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Thread: Advice for new hunters?

  1. #1
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    Advice for new hunters?

    Any help/advice would be much appreciated.

    So my fulla and I are new at hunting. We have done a lot of small game shooting which is fine. But now we are really trying to learn get out and hunt bigger.
    We had one successful trip down at Tekapo on DOC land getting some wallaby we both managed to get 2 each. But since then...nothing.

    We have tried about quiet a few different spots ( some multiple times due to seeing a decent amount of animals tracks and crap) to try and find something but seen nothing.
    The thing that's a bit of a bummer for us is we have a few people who we know who go out and have been getting pigs, goats and deer, however when we ask for suggestions on places that might be good or a bit of advice/help they say 'oh its my secret spot' etc.

    Just wondering if anyone could give us some helpful advice in re-guards to starting off. We are not looking for amazing trophy hunts etc, just something better than a rabbit ;P.
    Are there certain books/guides that are more useful to follow than others. Really anything would be amazing. We are feeling a bit shiat trying to find info/advice and getting shut down a-lot.


    sorry for the long post here is a pic from the one successful trip
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  2. #2
    Member Ryan_Songhurst's Avatar
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    Planning, and patience is a big one. Chose an area you want to hunt, and from that area pick the areas you think are likely to hold animals, sunny faces, slips, clearings etc, and use a bit of reverse logic if you're hunting big open country you want to look for areas that provide shelter and water, scrubby guts with creeks, fingers of bush etc, planning ahead is important so you dont waste time bumbling around the least likely areas. Hunt the mornings and the evenings and use the daytime to move about and scope out likely areas to check out at those morning and evening times.
    Don't just think to yourself "there's no animals in that area" because you haven't had any luck previously, if you're seeing sign then you need to look at your game plan. Glass heaps, get into position and spend evenings and mornings glassing, think about what the wind is doing and remember if the day is warming up your scent will carry up hill and if it's cooling down it will carry downhill. Think of every trip as a learning experience even if you don't spot any game.
    I hunted heaps with my dad when I was a young fella and when I started hunting by myself I was a typical young fella that thought I knew best and I would bowl up and down hills and all over the show with no real game plan, glass places for five minutes then get bored and carry on and I never had much success untill I decided maybe there was some merit to the way dad taught me to hunt.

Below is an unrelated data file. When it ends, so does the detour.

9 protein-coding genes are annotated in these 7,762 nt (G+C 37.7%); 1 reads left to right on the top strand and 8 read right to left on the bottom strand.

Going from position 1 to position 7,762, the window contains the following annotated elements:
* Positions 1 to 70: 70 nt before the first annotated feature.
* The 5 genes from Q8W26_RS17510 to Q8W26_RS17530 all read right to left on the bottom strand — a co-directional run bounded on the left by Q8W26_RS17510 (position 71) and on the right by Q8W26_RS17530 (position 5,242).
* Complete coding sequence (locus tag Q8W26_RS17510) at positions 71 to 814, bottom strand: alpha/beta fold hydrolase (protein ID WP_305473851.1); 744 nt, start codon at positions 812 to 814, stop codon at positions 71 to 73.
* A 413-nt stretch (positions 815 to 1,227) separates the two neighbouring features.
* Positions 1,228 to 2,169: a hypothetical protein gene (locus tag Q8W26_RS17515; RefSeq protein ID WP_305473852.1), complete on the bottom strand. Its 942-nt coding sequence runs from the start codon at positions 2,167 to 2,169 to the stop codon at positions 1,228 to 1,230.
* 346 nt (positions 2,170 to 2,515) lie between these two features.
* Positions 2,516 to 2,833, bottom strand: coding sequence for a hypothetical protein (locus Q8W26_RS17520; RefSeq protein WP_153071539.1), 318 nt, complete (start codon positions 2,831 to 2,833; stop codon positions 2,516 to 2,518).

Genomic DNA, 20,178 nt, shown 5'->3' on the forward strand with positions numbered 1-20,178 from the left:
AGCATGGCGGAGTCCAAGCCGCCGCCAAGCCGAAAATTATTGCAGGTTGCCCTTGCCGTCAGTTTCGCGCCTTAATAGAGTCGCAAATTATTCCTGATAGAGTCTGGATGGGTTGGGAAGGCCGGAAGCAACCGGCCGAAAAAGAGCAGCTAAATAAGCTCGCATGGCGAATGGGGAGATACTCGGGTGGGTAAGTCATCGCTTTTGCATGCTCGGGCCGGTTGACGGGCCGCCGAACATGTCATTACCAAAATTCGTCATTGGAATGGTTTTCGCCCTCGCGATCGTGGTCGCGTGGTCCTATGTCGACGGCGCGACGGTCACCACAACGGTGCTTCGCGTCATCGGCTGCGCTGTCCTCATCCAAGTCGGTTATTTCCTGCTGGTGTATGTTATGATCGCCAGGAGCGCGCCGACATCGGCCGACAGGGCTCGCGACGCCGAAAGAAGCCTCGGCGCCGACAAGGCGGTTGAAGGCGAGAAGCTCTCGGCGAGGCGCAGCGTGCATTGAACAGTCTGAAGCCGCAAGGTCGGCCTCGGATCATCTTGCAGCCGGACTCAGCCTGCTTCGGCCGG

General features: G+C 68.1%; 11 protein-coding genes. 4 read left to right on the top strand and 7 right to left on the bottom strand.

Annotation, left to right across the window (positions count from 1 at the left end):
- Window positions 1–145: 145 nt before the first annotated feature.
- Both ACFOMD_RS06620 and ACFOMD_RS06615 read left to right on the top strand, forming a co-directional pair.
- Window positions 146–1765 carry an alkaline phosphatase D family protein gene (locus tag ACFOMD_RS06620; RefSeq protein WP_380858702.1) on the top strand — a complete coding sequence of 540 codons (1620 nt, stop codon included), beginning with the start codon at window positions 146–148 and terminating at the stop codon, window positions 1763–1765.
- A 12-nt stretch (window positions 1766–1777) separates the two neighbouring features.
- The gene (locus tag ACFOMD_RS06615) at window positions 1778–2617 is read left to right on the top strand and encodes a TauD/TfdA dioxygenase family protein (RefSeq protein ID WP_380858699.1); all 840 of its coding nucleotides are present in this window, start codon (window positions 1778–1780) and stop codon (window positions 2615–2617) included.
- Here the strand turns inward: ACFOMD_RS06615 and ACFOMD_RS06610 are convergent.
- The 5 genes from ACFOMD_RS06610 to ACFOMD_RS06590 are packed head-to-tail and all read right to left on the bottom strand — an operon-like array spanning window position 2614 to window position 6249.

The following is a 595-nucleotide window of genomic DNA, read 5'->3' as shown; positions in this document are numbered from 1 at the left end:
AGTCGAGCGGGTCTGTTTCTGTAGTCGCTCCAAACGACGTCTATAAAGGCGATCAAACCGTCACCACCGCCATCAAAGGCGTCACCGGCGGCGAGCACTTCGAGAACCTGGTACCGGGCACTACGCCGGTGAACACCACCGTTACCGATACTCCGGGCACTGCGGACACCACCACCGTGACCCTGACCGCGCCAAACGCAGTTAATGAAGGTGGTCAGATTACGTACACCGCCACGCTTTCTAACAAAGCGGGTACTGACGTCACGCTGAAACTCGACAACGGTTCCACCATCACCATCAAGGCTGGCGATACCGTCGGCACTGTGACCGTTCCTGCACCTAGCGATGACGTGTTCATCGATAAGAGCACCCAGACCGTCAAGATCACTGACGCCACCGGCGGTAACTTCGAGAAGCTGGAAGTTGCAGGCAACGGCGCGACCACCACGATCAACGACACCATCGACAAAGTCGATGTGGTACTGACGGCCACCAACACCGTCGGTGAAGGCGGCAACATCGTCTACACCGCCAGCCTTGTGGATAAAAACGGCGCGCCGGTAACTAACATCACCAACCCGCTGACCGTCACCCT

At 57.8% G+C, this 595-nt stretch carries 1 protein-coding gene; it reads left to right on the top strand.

#27GANG

  3. #3
    Member northdude's Avatar
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    your wearing the wrong colour nail polish it takes quite q while to get a feel for it for some people the how to of deer hunting in new Zealand with alex and tim gale is a dvd worth watching its got some good tips in it and a good book to try and hve a read of is called hunting the seasons by lentil and saxon I think then a spot x book should help as well good luck and keep at it nd
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  4. #4
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    thanks for those tips! will have to check out that dvd and books this weekend i reckon. Might have to head back to one of the spots we thought seemed promising with animals signs and glass around a bit more and see if we can get a better idea of where they may be.

  5. #5
    Member northdude's Avatar
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    There will be a game trail follow it and try and get an idea of the movements
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  6. #6
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    Jump onto the DOC website http://www.doc.govt.nz/parks-and-rec...to-do/hunting/ find out the location of hunting areas which hold the animal you're trying to hunt, and then jump onto.......

    This website. https://www.topomap.co.nz/ Type in the hunting area into the search box, and it'll come up with a topographical map. Study that map until your eyeballs are about to pop out. :0)

    Let it be your best friend - and if you don't quite understand topo maps, do some research, and then get back to that website and study whichever hunting area that interests you.

    Use it in conjunction with everything you learn about wind, weather, animal feeding patterns, animal locations during different time of year...etc, which you'll find out about in these two books (one of which was mentioned by northdude):


    Buy both of those books - essential reading. And then get out there and make a tonne of mistakes and learn from them. :0) I'm still trying to figure it out myself.
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  7. #7
    Member Ryan_Songhurst's Avatar
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    Quote Originally Posted by Frodo View Post